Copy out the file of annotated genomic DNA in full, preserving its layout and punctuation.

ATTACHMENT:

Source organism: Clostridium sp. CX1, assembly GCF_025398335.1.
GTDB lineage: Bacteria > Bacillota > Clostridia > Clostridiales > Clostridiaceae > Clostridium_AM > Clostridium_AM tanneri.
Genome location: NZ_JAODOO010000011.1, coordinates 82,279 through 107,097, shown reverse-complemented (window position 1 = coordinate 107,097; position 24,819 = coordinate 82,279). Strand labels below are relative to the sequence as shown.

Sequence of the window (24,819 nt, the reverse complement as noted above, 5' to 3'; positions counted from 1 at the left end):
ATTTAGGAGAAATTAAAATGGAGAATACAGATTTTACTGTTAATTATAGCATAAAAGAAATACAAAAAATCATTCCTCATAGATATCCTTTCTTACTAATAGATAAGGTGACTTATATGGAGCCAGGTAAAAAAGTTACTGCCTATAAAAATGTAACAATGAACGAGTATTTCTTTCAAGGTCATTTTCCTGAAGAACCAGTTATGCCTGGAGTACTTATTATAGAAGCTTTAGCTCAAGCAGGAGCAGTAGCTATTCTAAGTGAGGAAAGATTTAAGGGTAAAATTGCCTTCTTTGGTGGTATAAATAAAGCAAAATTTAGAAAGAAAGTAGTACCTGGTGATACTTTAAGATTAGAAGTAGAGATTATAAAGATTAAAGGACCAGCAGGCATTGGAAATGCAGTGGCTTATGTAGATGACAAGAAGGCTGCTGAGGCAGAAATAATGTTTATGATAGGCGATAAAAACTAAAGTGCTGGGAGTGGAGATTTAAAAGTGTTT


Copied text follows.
Source organism: Clostridium sp. CX1, assembly GCF_025398335.1.
GTDB lineage: Bacteria > Bacillota > Clostridia > Clostridiales > Clostridiaceae > Clostridium_AM > Clostridium_AM tanneri.
Genome location: NZ_JAODOO010000011.1, coordinates 82,279 through 107,097, shown reverse-complemented (window position 1 = coordinate 107,097; position 24,819 = coordinate 82,279). Strand labels below are relative to the sequence as shown.

Sequence of the window (24,819 nt, the reverse complement as noted above, 5' to 3'; positions counted from 1 at the left end):
ATTTAGGAGAAATTAAAATGGAGAATACAGATTTTACTGTTAATTATAGCATAAAAGAAATACAAAAAATCATTCCTCATAGATATCCTTTCTTACTAATAGATAAGGTGACTTATATGGAGCCAGGTAAAAAAGTTACTGCCTATAAAAATGTAACAATGAACGAGTATTTCTTTCAAGGTCATTTTCCTGAAGAACCAGTTATGCCTGGAGTACTTATTATAGAAGCTTTAGCTCAAGCAGGAGCAGTAGCTATTCTAAGTGAGGAAAGATTTAAGGGTAAAATTGCCTTCTTTGGTGGTATAAATAAAGCAAAATTTAGAAAGAAAGTAGTACCTGGTGATACTTTAAGATTAGAAGTAGAGATTATAAAGATTAAAGGACCAGCAGGCATTGGAAATGCAGTGGCTTATGTAGATGACAAGAAGGCTGCTGAGGCAGAAATAATGTTTATGATAGGCGATAAAAACTAAAGTGCTGGGAGTGGAGATTTAAAAGTGTTT